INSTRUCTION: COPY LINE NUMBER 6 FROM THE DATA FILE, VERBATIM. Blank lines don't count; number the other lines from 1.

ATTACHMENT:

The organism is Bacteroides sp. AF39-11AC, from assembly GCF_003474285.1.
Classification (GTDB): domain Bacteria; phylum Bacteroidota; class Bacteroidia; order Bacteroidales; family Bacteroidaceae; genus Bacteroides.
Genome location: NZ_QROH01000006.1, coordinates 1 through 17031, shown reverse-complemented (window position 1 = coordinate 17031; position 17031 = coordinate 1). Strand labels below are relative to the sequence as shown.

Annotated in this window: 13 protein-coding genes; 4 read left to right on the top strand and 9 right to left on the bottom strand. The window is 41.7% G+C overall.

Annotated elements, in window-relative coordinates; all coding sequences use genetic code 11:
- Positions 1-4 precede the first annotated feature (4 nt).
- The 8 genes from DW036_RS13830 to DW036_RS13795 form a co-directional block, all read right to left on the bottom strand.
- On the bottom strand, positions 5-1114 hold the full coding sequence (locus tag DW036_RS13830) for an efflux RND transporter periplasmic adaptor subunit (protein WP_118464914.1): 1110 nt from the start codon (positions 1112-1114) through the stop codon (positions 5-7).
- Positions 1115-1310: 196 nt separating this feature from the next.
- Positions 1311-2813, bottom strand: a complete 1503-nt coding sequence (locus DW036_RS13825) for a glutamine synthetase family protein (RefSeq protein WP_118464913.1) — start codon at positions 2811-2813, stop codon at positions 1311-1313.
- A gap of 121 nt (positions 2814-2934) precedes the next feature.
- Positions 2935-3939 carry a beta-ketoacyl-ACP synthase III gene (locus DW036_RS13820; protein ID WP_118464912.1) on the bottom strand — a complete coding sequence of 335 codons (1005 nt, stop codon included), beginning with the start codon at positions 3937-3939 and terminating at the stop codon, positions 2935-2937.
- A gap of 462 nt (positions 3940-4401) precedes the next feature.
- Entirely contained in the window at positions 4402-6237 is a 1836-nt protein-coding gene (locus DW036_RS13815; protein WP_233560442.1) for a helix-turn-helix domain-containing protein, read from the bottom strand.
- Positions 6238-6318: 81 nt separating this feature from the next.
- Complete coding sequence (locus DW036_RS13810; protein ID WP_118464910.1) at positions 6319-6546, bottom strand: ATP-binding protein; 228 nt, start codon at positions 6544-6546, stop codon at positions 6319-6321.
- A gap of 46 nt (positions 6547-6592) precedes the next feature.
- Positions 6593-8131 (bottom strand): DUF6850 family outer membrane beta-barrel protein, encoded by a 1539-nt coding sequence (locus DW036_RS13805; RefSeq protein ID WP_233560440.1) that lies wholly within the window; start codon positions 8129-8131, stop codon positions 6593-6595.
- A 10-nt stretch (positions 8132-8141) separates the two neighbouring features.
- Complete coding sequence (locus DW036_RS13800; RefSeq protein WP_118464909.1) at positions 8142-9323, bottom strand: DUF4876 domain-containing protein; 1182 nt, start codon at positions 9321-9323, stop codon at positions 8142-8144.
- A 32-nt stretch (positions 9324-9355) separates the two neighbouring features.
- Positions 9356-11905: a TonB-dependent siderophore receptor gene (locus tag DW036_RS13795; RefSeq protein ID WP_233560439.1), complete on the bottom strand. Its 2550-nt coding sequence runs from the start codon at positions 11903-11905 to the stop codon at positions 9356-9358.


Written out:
- Positions 1-4 precede the first annotated feature (4 nt).